Stripped of his rank and tarred with the brush of being a deserter, Cage is unceremoniously dropped into active duty where he soon discovers that his inexperience that he’s to join the vanguard on what is basically a suicide mission. Shortly after landing on the beaches, the inexperienced Cage watches on helplessly as his squad is slaughtered around him before succumbing to his own grisly demise at the hands of a Mimic.
But the Mimic who kills Cage isn’t just an ordinary Mimic, it’s an Alpha who inadvertently imbues Cage with the ability to reset the day’s events. Finding himself with the ability to turn the tides of war in humanity’s favour, Cage teams up with Sergeant Rita Vrataski (Emily Blunt), a war hero who once possessed the same ability and used it to familiarise herself with the tactics of the enemy to score a major victory before losing it due to receiving a blood transfusion rather than dying, which is the catalyst for resetting everything; together the duo incrementally make progress towards securing the fate of mankind but will Cage master using his unique ability before it’s too late?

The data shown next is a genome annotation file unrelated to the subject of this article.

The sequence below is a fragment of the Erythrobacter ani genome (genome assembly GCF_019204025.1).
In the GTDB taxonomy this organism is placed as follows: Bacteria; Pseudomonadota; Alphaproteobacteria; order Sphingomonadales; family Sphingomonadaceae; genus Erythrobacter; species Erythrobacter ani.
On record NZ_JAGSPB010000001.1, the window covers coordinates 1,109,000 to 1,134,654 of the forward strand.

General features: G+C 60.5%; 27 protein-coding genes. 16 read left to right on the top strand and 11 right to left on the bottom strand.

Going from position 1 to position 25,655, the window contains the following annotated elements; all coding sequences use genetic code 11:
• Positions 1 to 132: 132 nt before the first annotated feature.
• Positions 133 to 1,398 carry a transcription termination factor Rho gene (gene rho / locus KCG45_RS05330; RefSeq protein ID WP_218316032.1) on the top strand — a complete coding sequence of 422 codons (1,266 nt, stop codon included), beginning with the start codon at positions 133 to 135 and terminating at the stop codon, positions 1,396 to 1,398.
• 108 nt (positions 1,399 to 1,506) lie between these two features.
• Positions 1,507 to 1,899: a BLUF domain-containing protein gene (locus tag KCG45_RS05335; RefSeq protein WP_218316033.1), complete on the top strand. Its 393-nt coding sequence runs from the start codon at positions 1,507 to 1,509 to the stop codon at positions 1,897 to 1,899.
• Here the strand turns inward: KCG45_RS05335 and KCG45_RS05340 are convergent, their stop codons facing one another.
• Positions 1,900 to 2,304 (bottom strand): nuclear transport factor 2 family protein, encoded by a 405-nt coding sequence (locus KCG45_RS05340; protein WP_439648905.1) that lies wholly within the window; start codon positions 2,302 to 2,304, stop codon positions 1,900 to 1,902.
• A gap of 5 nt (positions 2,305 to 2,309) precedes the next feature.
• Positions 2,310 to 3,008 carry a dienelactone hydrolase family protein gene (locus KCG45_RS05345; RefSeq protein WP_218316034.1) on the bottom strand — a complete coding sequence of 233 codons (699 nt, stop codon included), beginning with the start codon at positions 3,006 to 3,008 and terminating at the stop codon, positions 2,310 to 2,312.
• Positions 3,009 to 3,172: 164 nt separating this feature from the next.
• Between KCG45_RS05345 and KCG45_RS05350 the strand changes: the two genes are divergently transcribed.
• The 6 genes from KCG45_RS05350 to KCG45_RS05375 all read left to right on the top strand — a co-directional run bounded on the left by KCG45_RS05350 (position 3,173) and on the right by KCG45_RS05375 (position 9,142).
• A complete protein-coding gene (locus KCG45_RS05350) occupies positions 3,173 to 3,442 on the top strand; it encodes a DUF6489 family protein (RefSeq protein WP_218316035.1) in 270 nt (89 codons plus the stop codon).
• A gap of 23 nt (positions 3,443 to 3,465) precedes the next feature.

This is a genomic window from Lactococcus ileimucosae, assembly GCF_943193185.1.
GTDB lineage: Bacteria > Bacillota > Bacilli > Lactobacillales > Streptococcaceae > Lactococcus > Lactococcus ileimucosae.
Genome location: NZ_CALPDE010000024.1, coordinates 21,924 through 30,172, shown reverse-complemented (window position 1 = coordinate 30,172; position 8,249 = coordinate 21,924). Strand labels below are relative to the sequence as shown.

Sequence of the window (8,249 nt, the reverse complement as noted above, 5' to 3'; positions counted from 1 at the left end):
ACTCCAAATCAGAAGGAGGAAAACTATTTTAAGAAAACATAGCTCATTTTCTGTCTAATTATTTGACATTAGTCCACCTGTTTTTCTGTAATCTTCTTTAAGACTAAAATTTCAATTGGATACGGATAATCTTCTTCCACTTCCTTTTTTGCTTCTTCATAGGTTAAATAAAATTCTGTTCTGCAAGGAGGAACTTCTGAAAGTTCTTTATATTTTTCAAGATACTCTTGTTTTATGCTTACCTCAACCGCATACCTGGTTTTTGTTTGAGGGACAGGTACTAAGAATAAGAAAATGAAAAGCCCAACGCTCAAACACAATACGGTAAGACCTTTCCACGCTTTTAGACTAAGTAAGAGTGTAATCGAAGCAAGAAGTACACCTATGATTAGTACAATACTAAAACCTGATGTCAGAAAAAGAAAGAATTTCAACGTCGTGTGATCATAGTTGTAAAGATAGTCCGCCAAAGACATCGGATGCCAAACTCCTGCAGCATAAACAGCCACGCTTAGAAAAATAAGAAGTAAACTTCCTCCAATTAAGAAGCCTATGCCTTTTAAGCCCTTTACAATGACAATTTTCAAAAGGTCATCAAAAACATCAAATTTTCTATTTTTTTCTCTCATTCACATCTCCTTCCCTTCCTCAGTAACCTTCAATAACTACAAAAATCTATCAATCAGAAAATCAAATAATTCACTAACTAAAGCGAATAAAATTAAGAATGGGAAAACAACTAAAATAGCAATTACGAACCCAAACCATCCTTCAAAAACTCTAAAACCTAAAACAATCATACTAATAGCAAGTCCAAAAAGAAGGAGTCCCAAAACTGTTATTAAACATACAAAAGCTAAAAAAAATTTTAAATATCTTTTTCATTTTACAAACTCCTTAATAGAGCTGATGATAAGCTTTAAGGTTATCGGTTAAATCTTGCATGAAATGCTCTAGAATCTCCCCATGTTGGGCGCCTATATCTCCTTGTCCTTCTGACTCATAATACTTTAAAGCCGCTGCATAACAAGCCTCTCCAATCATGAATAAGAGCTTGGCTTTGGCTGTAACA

Edge of Tomorrow is a memorable and exciting take on the usual blockbuster fare and is a much more considered effort than the trailers suggest. The two leads are ably supported by a cast featuring Bill Paxton, Jonas Armstrong and Aussie Kick Gurry and the writing is tight and refined, moving along at a brisk pace that doesn’t let up for a second.
A fascinating excursion into high concept Sci-Fi, Edge of Tomorrow is an interesting take on the old temporal loop theme that inexplicably hasn’t got the attention from the public that it so rightly deserves.
Edge of Tomorrow looks absolutely stunning on Blu-ray, with astounding clarity and crispness to the image that perfectly complements Dion Beebe’s accomplished cinematography. Boasting naturalistic skin tones and superb fine detail and textures, visually Edge of Tomorrow’s transfer is of the utmost quality. There are a few moments of crushing in the darker climactic scenes but aside from that the precisely detailed image quality really cannot be faulted in any way, giving viewers a reference quality disc that is easily one of the best looking films of the year.